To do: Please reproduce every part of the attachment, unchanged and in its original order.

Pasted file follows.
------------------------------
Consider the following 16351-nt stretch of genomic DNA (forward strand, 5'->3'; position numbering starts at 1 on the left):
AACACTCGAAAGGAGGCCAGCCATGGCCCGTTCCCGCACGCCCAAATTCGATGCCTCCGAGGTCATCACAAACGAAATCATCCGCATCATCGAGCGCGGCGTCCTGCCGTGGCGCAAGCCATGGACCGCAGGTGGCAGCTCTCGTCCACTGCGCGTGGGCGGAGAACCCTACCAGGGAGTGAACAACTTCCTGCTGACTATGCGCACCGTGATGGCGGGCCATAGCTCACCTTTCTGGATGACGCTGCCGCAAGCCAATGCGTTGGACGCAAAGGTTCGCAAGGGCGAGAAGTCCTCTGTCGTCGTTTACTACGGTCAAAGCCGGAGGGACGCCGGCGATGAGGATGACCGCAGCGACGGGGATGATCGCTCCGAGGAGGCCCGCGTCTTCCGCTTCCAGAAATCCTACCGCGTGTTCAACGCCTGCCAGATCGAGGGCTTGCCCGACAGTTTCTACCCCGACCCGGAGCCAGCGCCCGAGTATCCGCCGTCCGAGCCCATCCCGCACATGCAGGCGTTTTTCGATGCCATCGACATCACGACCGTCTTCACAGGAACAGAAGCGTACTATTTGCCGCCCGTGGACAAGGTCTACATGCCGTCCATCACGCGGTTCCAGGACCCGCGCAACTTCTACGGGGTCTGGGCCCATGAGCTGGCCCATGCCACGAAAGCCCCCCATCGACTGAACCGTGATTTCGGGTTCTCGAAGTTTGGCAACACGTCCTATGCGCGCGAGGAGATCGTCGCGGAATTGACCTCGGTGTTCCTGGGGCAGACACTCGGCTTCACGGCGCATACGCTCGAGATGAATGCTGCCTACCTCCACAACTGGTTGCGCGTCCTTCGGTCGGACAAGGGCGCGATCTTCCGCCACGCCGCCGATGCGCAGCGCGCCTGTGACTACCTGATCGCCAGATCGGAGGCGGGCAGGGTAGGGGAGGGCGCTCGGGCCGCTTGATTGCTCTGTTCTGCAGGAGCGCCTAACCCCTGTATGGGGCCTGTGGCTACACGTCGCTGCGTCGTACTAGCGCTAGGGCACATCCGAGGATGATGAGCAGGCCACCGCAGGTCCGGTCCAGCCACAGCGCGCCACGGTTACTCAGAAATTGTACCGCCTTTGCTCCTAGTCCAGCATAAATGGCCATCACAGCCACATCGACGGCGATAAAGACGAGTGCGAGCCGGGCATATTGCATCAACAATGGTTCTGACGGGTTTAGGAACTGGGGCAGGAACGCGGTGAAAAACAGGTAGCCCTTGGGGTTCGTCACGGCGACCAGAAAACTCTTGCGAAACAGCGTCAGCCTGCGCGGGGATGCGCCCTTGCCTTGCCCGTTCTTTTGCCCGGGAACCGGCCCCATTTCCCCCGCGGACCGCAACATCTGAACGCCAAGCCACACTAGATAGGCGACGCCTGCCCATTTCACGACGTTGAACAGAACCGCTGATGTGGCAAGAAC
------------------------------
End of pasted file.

Consider the following 16351-nt stretch of genomic DNA (forward strand, 5'->3'; position numbering starts at 1 on the left):
AACACTCGAAAGGAGGCCAGCCATGGCCCGTTCCCGCACGCCCAAATTCGATGCCTCCGAGGTCATCACAAACGAAATCATCCGCATCATCGAGCGCGGCGTCCTGCCGTGGCGCAAGCCATGGACCGCAGGTGGCAGCTCTCGTCCACTGCGCGTGGGCGGAGAACCCTACCAGGGAGTGAACAACTTCCTGCTGACTATGCGCACCGTGATGGCGGGCCATAGCTCACCTTTCTGGATGACGCTGCCGCAAGCCAATGCGTTGGACGCAAAGGTTCGCAAGGGCGAGAAGTCCTCTGTCGTCGTTTACTACGGTCAAAGCCGGAGGGACGCCGGCGATGAGGATGACCGCAGCGACGGGGATGATCGCTCCGAGGAGGCCCGCGTCTTCCGCTTCCAGAAATCCTACCGCGTGTTCAACGCCTGCCAGATCGAGGGCTTGCCCGACAGTTTCTACCCCGACCCGGAGCCAGCGCCCGAGTATCCGCCGTCCGAGCCCATCCCGCACATGCAGGCGTTTTTCGATGCCATCGACATCACGACCGTCTTCACAGGAACAGAAGCGTACTATTTGCCGCCCGTGGACAAGGTCTACATGCCGTCCATCACGCGGTTCCAGGACCCGCGCAACTTCTACGGGGTCTGGGCCCATGAGCTGGCCCATGCCACGAAAGCCCCCCATCGACTGAACCGTGATTTCGGGTTCTCGAAGTTTGGCAACACGTCCTATGCGCGCGAGGAGATCGTCGCGGAATTGACCTCGGTGTTCCTGGGGCAGACACTCGGCTTCACGGCGCATACGCTCGAGATGAATGCTGCCTACCTCCACAACTGGTTGCGCGTCCTTCGGTCGGACAAGGGCGCGATCTTCCGCCACGCCGCCGATGCGCAGCGCGCCTGTGACTACCTGATCGCCAGATCGGAGGCGGGCAGGGTAGGGGAGGGCGCTCGGGCCGCTTGATTGCTCTGTTCTGCAGGAGCGCCTAACCCCTGTATGGGGCCTGTGGCTACACGTCGCTGCGTCGTACTAGCGCTAGGGCACATCCGAGGATGATGAGCAGGCCACCGCAGGTCCGGTCCAGCCACAGCGCGCCACGGTTACTCAGAAATTGTACCGCCTTTGCTCCTAGTCCAGCATAAATGGCCATCACAGCCACATCGACGGCGATAAAGACGAGTGCGAGCCGGGCATATTGCATCAACAATGGTTCTGACGGGTTTAGGAACTGGGGCAGGAACGCGGTGAAAAACAGGTAGCCCTTGGGGTTCGTCACGGCGACCAGAAAACTCTTGCGAAACAGCGTCAGCCTGCGCGGGGATGCGCCCTTGCCTTGCCCGTTCTTTTGCCCGGGAACCGGCCCCATTTCCCCCGCGGACCGCAACATCTGAACGCCAAGCCACACTAGATAGGCGACGCCTGCCCATTTCACGACGTTGAACAGAACCGCTGATGTGGCAAGAAC